Controlled field studies using clip cages were used to quantify development, reproduction, and survival, and generate life history characteristics and population growth parameters of the cotton aphid, Aphis gossypii Glover, on irrigated upland cotton, Gossypium hirsutum L. Newly born (<6-hour-old) aphid nymphs were individually placed on the underside of fifth mainstem cotton leaves (n = 30 plants). Aphids were monitored every 24 hours and the developmental stage, fecundity, and mortality recorded until the last aphid from the cohort died. Individual aphids were transferred to a new fifth leaf on the same plant when plants gained a newer leaf. Average daily temperature under the leaf surface was 28.1°C. Nymphal durations were 38, 48, 37, and 34 degree-days above a development threshold of 6.3°C for 1st, 2nd, 3rd, and 4th instars, respectively. Aphids began dying at 448 degree-days, and the last individual in the cohort died at 907 degree-days, with an average longevity of 674 degree-days. The gross reproductive rate and finite rate of increase were 62.24 and 1.43263, respectively. A complementary study was done by daily monitoring population dynamics and within-plant distribution of the aphid for two growing seasons. Cotton aphids were not typically in the field until mid-July or early August, and the population decreased after mid-September. A fifth mainstem leaf from the top of the plant canopy (T5) and a leaf from the mid-canopy (M) consistently tracked population activity with whole-plant densities, suggesting that either T5 or M should serve as a reliable indicator-leaf for monitoring cotton aphid population dynamics in the field.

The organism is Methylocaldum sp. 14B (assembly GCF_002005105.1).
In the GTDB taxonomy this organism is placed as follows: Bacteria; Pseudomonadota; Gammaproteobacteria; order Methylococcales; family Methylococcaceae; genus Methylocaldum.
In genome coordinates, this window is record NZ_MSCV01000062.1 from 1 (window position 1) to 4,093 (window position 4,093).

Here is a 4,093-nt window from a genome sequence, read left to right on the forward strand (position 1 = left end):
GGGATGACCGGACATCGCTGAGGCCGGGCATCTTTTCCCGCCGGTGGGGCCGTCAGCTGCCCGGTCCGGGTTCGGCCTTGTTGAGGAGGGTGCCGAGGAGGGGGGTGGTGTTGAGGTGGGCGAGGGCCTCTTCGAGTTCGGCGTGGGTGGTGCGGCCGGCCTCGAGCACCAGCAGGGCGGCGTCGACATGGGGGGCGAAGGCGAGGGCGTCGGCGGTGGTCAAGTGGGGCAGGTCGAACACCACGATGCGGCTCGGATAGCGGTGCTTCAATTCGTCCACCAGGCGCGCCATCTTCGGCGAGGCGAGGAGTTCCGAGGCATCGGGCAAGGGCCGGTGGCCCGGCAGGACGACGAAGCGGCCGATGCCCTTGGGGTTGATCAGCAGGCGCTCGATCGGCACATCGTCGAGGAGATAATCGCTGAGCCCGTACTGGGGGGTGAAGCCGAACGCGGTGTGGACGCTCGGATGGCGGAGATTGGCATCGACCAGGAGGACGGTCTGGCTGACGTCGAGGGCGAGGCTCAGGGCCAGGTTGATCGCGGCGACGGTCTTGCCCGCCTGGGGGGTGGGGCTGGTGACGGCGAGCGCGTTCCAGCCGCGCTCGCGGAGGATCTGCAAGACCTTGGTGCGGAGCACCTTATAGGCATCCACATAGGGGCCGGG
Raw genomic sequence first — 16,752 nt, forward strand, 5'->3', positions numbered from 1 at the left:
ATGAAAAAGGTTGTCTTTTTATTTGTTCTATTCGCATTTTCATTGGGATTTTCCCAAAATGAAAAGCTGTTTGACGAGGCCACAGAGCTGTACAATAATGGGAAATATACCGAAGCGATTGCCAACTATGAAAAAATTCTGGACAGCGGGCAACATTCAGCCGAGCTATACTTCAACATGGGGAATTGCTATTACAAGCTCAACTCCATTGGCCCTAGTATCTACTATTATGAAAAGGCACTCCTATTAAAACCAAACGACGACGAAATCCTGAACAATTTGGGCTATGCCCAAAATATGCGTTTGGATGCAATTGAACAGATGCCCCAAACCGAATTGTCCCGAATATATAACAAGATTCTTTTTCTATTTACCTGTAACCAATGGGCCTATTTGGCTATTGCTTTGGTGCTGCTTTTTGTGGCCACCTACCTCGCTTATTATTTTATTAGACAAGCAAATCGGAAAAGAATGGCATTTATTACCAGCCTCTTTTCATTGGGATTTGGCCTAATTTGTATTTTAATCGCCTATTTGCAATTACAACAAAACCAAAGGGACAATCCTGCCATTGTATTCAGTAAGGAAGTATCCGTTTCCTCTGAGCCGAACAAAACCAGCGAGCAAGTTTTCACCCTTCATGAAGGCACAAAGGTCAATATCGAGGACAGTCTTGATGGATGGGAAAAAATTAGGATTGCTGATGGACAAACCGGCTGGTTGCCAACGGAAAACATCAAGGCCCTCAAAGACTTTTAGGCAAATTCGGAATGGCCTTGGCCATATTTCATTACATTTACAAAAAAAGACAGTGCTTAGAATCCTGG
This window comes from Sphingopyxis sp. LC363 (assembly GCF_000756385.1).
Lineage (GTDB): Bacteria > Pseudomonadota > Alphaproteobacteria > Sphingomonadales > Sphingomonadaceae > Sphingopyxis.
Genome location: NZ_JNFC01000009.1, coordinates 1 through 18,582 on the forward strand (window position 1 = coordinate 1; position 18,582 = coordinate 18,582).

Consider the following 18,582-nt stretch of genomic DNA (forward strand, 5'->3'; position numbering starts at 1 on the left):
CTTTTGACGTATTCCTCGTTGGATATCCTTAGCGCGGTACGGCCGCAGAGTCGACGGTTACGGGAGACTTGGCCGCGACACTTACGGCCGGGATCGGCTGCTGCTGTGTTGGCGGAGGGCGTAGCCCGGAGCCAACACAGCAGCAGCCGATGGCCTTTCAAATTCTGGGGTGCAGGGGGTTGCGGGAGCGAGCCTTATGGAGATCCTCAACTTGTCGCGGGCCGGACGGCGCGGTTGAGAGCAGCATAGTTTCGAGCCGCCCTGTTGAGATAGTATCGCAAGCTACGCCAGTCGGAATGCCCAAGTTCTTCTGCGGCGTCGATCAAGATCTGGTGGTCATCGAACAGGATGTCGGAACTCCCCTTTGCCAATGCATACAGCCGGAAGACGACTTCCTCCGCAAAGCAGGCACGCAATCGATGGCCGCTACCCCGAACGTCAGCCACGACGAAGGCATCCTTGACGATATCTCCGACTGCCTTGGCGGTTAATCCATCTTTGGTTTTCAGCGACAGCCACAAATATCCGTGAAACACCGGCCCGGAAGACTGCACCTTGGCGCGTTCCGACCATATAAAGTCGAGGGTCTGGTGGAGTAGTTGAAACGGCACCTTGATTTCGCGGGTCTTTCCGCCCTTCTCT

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Vol. 39 • No. 3